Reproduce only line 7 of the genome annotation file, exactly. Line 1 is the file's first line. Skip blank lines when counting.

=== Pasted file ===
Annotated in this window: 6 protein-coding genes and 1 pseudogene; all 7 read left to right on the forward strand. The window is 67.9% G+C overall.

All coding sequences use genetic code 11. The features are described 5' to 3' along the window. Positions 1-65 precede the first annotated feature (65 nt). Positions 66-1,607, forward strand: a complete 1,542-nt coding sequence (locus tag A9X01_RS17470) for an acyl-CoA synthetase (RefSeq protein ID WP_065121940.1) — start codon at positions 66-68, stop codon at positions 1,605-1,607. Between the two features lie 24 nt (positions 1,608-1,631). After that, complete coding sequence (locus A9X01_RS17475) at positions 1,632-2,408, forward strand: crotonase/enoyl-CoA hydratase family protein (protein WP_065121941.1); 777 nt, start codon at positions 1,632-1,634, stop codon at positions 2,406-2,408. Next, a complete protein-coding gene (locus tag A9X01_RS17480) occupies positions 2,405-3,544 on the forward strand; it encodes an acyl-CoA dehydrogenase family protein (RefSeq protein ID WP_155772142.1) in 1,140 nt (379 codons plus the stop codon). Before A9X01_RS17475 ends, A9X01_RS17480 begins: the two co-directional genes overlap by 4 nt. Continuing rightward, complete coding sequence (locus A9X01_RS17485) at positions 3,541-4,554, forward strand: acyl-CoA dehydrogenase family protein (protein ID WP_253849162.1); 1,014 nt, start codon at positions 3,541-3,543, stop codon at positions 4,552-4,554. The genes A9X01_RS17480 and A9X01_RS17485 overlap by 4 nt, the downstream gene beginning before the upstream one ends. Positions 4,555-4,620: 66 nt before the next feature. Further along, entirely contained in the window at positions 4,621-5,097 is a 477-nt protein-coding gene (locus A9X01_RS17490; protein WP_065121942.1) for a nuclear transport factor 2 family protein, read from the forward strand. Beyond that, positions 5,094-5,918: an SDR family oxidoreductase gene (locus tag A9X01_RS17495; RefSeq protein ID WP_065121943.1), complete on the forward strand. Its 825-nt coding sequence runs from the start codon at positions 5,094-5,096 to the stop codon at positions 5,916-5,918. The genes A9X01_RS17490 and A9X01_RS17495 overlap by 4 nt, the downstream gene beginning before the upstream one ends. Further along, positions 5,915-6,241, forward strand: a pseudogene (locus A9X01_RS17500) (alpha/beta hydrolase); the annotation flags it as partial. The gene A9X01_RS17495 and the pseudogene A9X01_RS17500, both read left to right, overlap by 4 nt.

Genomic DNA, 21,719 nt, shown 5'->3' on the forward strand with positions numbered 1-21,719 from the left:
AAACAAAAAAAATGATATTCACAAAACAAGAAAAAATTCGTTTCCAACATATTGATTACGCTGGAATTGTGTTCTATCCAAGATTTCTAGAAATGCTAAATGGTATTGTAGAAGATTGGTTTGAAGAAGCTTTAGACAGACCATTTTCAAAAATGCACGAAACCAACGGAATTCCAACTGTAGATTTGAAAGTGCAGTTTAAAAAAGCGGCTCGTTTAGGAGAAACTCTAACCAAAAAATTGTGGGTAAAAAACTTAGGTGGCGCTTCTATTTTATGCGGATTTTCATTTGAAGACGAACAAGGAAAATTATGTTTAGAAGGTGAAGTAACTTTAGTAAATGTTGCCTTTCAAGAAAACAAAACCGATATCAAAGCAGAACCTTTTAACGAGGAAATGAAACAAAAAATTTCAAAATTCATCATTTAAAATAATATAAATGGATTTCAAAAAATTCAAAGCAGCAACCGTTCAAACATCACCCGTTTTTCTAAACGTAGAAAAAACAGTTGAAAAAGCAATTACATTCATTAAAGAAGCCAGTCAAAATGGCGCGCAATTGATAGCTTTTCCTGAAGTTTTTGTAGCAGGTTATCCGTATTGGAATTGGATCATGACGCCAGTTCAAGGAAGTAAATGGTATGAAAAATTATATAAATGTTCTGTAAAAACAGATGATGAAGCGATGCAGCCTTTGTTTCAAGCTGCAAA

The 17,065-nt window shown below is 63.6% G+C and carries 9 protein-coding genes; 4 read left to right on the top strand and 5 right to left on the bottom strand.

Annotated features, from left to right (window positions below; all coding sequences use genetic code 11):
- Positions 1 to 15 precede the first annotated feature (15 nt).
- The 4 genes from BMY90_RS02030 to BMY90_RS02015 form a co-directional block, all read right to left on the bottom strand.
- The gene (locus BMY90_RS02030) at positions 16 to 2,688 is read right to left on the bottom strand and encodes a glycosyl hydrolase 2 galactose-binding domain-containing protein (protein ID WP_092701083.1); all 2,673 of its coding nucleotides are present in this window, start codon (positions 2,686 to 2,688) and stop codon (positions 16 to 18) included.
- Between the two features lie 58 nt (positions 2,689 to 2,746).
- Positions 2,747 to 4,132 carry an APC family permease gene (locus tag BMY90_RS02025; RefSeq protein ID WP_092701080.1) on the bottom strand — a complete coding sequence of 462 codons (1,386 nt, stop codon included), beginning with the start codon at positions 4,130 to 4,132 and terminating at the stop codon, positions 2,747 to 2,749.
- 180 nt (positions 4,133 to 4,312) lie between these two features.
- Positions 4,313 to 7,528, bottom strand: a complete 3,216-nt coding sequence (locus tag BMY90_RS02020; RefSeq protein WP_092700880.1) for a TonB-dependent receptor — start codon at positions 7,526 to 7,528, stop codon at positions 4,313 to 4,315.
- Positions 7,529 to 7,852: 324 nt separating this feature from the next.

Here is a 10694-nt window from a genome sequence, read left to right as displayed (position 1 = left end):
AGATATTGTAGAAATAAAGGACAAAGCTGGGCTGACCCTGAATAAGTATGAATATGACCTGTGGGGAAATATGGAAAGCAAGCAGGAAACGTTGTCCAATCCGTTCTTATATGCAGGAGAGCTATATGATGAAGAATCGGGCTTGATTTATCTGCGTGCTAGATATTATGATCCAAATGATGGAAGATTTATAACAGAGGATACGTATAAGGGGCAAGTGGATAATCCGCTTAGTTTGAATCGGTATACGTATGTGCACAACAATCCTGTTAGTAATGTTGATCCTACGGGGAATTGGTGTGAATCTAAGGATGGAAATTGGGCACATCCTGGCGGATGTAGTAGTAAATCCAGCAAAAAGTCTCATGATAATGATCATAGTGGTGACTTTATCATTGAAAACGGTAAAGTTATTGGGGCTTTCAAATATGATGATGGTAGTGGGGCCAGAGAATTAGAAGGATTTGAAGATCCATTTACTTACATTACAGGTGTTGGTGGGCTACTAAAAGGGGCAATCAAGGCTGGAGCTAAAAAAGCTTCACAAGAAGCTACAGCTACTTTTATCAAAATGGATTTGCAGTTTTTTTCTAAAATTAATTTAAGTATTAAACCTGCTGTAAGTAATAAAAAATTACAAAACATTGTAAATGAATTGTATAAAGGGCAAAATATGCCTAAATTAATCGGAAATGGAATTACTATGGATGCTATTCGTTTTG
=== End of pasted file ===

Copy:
- Positions 1 to 15 precede the first annotated feature (15 nt).